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Reply to Jamesj
disgustedtoo Jul 19, 2021
"More information would be helpful."

A LOT more information would be useful. Without being privy to what's going on, OP and we can't really make any call on this. What is mom's current medical and cognitive condition? What help does bro provide, if any? Why would mom feel "compelled" to show you what she's handed out? Did she say any of it was for help bro provides? Does mom have all legal documents in order? How often does OP see/interact with mom? SO much more info is needed.
My inlaws did this with my SIL, except my wife and I were the caregivers. The gifts annoyed us at first, especially since SIL lives in ridiculously expensive southern Cal, but we are not needy and we love her sister.
Sometimes we have to help out our children. As others have said, it is her money, although it is sometimes hard not to think about an inheritance in that situation.
If your brother is taking care of your mother, tens of thousands may very well be worth it. Taking care of my mother cost me my health in retirement. It also cost me money, as paying things such as her insurance was easier than fighting about it. Elder care can be devastating for the caregiver, even under different roofs.
I would suggest approaching brother in a positive manner if you feel the need. Instead of asking if he is taking money, tell him you have seen the records and ask if he is being fairly compensated for his efforts. You can judge for yourself if he is being evasive or relieved about the conversation.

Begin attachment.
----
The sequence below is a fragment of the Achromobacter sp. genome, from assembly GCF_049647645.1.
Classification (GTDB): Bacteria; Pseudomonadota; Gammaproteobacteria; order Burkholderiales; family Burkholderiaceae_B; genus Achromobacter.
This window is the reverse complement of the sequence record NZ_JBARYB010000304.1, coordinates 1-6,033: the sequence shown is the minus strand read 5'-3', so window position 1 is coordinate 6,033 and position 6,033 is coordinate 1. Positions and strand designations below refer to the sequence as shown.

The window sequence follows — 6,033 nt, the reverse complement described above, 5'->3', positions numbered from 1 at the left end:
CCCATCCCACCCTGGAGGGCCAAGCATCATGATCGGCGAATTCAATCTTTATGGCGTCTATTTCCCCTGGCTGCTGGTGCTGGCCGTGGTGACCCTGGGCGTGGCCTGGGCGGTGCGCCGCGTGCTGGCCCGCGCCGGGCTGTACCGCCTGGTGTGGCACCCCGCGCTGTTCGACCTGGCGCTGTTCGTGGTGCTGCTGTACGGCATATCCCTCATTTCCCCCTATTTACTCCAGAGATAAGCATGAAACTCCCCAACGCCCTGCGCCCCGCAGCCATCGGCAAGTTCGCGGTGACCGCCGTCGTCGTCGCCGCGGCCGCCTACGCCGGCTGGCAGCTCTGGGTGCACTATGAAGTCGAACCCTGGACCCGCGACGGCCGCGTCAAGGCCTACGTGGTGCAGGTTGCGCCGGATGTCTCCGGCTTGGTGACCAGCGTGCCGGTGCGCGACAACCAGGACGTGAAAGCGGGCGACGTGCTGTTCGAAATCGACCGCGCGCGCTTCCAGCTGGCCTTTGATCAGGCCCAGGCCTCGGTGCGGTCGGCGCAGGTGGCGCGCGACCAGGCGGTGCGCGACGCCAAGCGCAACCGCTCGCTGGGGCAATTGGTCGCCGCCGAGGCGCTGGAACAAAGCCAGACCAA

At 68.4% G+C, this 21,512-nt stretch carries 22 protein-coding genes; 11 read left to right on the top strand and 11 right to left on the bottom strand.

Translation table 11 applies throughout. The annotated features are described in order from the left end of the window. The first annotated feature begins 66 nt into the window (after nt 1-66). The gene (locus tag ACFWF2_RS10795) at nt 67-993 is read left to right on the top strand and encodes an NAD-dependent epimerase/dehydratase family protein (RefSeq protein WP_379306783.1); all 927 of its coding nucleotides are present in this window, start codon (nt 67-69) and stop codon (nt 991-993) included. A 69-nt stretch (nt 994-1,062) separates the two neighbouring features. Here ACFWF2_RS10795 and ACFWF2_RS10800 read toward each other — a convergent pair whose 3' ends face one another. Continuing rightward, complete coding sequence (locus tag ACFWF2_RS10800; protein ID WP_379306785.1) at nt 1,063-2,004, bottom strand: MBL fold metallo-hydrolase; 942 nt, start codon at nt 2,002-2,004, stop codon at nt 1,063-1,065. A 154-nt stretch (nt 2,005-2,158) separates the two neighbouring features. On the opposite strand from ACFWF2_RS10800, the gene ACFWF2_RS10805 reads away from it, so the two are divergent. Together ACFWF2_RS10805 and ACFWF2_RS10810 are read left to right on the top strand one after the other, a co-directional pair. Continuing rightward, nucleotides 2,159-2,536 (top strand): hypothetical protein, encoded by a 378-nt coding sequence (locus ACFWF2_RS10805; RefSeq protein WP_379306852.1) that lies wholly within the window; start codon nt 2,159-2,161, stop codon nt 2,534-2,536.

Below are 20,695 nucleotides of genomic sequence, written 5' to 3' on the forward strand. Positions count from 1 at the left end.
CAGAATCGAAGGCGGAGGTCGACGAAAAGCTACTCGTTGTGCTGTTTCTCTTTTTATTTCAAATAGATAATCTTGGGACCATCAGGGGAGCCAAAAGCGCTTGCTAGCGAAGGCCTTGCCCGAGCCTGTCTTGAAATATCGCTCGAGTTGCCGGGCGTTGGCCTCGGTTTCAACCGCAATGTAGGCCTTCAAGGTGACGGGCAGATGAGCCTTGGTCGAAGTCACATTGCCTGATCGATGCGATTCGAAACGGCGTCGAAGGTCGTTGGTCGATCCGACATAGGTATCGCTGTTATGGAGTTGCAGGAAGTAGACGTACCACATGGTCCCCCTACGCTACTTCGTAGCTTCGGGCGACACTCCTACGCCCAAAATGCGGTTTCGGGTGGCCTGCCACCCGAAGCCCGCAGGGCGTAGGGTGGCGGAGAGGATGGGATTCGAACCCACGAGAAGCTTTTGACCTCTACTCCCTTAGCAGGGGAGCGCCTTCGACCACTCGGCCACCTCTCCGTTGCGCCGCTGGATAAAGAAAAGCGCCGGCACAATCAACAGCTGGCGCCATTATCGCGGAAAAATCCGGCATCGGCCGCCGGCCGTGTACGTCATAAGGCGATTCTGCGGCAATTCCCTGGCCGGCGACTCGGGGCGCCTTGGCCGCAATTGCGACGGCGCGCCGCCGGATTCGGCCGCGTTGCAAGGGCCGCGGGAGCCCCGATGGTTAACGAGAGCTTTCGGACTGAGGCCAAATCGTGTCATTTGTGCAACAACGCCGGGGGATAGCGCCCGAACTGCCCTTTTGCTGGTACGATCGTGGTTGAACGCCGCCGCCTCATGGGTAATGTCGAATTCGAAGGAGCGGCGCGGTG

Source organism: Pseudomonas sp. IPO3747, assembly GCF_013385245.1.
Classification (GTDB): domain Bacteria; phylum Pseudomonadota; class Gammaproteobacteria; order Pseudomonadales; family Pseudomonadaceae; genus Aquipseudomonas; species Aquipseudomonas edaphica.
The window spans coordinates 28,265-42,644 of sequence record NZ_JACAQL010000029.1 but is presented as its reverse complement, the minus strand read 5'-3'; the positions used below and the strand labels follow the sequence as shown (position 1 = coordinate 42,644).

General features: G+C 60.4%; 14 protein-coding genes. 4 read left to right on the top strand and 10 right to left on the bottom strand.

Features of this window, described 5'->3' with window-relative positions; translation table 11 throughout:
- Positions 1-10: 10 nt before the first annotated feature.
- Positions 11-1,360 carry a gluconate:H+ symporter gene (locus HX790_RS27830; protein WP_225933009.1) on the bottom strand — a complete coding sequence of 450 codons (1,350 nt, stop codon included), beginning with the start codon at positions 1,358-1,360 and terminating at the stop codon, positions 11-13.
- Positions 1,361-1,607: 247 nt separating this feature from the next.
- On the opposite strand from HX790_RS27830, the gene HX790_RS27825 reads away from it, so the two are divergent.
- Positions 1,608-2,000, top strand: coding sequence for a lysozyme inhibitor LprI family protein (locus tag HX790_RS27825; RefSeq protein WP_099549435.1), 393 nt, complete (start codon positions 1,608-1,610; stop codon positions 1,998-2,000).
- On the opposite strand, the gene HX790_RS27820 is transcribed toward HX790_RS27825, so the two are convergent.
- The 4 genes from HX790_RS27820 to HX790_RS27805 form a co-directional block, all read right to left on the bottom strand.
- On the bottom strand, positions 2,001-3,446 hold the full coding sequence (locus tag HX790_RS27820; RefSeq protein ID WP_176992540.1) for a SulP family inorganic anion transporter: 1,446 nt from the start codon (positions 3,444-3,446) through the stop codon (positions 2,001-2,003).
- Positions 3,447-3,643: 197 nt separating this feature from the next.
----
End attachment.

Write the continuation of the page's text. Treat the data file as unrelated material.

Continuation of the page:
Becoming POA is more of a burden than an honor, and once it is triggered you had better be ready to become an on-call caregiver 24/7 if you cannot share the responsibility with your brother.
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Reply to enderby
disgustedtoo Jul 19, 2021
"...once it is triggered you had better be ready to become an on-call caregiver 24/7..."

For the record, accepting and taking on the role of POA does NOT mean one has to become the care-giver. In some instances, if there are no relatives or trusted people to appoint, people do appoint attorneys to be their POAs. Do you think anyone unrelated, esp attorneys, would agree to be a POA if it meant having to take on the care of the person?

POAs a legal ways to manage someone's finances, sign paperwork, interact with medical care, etc when the person is no longer capable. It does NOT mean one steps in to provide care. THAT is up to each person and whether or not they wish to take on that role.
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When she has the money there is nothing wrong with paying him. Depending on the situation he may be spending a lot of time helping her at the expense of spending time with his family.

It is better than the opposite, I do all the work and get no pay, the others do nothing but leech off her every month.
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Reply to Christservant